A STROBE team led by Chris Regan (UCLA) has developed new imaging techniques for characterizing thermoelectric devices at the nanoscale, and has demonstrated these techniques on the smallest refrigerator ever constructed.  Their thermoelectric refrigerator has an active volume of about 1 cubic micrometer, which is too small to be seen with the naked eye.   Viewed in a microscope, it demonstrates its cooling abilities by forming a single dewdrop instantaneously when electrical power is applied. This work is continuing in collaboration with researchers at the STROBE/PEAQS partner institutions Fort Lewis College and Norfolk State University.

University of Colorado Boulder: Tenure Track Openings in the College of Engineering and Applied Sciences

University of Colorado Boulder: Tenure Track Openings in the College of Engineering and Applied Sciences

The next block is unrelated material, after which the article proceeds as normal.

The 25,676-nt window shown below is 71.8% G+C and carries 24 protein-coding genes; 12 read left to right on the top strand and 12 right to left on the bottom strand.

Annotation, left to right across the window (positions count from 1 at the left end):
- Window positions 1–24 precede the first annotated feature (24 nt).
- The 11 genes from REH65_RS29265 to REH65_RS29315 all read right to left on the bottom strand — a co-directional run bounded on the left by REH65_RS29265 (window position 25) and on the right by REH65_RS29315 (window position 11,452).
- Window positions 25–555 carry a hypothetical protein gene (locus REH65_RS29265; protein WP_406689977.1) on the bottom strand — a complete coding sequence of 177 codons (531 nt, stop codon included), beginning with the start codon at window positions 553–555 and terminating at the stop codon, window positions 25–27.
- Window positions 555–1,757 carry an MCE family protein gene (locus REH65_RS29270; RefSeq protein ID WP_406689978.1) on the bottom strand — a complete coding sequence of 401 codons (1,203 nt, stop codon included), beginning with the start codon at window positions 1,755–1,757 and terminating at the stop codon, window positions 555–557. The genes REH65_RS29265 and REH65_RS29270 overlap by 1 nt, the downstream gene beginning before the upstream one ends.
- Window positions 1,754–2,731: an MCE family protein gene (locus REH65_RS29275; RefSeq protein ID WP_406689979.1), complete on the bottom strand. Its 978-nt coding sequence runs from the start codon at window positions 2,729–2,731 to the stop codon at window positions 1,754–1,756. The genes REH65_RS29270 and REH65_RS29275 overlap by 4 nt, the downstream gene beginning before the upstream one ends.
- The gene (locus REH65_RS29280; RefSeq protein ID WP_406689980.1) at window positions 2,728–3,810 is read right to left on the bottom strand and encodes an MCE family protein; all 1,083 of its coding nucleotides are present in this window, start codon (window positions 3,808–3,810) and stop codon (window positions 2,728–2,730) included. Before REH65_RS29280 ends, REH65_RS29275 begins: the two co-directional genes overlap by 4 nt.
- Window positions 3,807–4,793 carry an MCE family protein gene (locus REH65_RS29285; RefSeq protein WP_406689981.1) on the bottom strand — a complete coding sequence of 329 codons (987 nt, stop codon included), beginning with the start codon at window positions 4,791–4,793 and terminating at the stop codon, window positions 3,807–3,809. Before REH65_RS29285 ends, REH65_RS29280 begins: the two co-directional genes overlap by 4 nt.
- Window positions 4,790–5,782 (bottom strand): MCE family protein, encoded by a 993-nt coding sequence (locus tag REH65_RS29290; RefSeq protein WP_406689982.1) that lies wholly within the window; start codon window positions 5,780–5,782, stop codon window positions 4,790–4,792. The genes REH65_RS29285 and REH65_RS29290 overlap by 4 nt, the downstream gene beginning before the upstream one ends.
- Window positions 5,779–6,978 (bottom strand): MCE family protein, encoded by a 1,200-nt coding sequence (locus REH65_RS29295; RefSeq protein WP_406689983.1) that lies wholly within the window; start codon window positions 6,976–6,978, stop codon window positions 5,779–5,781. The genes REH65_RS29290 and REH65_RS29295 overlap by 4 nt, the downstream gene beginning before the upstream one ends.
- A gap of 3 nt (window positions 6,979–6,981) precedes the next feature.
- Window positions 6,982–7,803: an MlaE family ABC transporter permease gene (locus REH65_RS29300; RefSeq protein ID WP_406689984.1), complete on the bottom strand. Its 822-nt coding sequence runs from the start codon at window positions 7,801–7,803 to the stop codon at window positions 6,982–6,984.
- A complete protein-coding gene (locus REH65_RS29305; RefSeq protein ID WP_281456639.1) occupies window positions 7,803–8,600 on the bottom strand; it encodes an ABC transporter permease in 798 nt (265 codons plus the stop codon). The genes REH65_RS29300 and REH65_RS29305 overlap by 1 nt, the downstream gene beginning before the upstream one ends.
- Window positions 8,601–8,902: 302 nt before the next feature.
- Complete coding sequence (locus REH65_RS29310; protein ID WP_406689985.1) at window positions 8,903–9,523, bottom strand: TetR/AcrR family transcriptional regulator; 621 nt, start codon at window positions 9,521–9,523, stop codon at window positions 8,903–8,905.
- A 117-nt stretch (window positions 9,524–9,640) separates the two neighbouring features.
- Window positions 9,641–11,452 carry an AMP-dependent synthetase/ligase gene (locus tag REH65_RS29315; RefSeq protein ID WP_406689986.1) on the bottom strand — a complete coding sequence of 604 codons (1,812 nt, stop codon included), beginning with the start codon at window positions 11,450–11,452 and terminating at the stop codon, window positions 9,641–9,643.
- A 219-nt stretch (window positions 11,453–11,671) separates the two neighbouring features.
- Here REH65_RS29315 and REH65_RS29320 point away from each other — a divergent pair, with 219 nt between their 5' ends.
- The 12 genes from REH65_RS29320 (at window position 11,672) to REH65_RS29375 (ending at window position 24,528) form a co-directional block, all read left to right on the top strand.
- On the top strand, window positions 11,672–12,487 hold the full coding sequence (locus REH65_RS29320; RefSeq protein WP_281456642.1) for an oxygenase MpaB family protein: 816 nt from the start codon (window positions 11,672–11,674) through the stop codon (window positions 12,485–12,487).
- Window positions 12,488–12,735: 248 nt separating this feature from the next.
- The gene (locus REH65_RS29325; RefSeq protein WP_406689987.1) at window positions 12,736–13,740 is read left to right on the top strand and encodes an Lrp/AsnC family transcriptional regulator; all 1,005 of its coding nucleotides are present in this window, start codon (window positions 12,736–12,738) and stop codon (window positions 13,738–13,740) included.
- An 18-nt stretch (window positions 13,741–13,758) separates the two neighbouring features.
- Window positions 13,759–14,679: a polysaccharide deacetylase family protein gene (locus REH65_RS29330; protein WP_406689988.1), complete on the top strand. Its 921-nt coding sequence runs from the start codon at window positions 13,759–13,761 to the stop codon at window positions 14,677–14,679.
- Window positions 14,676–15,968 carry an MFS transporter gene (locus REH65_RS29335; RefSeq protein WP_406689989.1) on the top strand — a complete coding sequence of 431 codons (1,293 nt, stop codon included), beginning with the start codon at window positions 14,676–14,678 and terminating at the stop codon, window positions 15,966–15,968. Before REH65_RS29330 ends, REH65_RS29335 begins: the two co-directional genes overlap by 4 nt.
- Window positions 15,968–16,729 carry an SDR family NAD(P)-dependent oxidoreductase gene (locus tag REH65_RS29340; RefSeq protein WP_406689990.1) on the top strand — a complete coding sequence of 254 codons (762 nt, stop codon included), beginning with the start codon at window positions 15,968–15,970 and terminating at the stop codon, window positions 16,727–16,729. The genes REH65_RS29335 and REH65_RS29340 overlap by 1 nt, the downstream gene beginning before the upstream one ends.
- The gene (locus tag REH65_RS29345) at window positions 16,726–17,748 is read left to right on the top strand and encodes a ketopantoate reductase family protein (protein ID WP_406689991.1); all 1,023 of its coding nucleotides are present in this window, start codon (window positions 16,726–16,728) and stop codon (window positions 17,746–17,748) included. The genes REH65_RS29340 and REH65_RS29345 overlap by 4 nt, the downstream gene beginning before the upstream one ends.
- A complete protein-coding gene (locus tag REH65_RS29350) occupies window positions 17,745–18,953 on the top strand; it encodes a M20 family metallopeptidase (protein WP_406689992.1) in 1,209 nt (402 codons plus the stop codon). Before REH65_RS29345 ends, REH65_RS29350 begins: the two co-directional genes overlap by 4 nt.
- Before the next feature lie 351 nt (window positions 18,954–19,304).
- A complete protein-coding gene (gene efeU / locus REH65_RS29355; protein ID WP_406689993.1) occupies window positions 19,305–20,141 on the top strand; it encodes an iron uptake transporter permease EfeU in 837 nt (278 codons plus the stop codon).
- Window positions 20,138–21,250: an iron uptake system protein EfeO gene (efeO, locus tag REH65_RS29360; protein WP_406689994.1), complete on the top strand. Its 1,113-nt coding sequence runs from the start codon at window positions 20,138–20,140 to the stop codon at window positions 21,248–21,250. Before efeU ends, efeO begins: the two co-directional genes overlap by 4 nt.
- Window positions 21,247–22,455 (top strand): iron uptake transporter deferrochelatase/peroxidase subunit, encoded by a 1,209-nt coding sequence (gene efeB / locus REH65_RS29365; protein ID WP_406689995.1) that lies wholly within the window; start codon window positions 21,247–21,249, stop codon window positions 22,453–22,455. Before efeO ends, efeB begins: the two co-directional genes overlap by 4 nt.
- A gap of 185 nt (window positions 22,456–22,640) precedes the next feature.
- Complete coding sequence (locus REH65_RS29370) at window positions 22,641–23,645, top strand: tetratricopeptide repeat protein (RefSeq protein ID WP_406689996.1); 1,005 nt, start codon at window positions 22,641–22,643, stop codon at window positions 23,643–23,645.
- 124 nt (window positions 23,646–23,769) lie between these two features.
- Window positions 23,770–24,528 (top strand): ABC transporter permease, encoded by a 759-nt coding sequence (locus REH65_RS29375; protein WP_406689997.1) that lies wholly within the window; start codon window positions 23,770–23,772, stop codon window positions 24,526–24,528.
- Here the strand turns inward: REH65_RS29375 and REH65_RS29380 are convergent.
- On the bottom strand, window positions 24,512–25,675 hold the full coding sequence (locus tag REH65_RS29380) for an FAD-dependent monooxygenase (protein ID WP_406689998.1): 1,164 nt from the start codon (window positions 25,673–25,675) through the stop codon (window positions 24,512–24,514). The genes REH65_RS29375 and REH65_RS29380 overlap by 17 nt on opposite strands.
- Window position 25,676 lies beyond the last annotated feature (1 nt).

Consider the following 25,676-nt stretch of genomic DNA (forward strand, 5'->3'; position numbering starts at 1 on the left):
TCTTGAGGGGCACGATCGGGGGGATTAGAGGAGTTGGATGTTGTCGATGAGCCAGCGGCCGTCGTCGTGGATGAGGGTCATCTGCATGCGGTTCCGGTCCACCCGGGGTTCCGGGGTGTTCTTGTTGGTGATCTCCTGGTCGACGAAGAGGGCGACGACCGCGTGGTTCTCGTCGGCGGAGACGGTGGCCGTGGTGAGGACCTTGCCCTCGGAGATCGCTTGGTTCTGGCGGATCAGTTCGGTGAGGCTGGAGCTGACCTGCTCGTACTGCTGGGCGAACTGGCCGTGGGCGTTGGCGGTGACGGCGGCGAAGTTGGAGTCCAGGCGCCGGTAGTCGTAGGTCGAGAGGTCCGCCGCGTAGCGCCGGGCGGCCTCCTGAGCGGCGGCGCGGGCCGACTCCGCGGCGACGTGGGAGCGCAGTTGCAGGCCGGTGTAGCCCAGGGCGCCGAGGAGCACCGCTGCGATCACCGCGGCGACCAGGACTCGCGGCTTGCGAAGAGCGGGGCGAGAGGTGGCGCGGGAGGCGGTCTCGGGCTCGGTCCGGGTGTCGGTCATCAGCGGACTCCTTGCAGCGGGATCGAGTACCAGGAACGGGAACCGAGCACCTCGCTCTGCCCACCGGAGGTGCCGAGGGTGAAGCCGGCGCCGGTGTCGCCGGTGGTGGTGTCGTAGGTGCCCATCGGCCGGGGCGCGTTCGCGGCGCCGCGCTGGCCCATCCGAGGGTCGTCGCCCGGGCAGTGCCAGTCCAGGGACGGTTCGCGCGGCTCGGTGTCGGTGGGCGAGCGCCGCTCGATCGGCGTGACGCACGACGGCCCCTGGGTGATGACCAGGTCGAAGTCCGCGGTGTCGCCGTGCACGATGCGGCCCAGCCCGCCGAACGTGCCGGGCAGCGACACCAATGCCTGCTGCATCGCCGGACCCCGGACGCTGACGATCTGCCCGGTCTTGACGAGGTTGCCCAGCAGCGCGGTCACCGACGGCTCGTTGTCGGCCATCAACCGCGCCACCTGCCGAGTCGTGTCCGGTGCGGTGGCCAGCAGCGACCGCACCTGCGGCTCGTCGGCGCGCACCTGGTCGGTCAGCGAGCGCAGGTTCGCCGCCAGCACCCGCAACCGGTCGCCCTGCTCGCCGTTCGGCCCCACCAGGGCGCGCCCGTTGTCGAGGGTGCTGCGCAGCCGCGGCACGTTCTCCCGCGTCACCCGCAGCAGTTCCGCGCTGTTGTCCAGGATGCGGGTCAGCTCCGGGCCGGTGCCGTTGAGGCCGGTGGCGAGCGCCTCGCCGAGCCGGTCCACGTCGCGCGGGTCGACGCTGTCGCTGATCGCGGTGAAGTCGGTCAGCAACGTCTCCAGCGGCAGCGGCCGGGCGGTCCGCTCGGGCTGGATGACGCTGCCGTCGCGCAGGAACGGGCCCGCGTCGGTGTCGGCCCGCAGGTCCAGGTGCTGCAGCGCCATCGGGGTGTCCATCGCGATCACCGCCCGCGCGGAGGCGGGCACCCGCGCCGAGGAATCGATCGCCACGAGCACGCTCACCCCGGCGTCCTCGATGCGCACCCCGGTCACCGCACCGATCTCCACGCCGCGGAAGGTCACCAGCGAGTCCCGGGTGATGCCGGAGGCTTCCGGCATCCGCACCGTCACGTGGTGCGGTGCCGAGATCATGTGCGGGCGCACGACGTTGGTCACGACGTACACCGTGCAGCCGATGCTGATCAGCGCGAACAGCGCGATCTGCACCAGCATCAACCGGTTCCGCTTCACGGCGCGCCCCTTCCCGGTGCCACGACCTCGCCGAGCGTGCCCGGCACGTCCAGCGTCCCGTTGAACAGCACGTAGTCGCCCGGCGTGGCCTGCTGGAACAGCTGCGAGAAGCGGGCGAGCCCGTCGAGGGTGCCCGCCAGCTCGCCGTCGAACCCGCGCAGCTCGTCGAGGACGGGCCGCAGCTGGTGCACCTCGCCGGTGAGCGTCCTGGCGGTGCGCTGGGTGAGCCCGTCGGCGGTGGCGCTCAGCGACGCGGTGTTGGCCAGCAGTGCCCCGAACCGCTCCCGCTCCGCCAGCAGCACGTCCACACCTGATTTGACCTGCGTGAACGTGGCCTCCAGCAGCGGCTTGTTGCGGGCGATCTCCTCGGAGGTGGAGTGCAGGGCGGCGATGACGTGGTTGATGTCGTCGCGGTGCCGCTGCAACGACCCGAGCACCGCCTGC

For the 2020-2021 search cycle, the College of Engineering and Applied Science at the University of Colorado Boulder is conducting two tenure track searches.

1) Multiple Open-Discipline Faculty Positions in Engineering and Applied Science

As part of our commitment to creating a diverse, equitable, and inclusive academic culture in the College of Engineering and Applied Science (CEAS) at the University of Colorado Boulder, we are launching a new college-wide search for multiple tenured/tenure track faculty positions rostered among any/all of the six departments and six interdisciplinary programs in the college. We anticipate hiring at the assistant and associate professor levels, although qualified candidates will be considered at the full professor rank.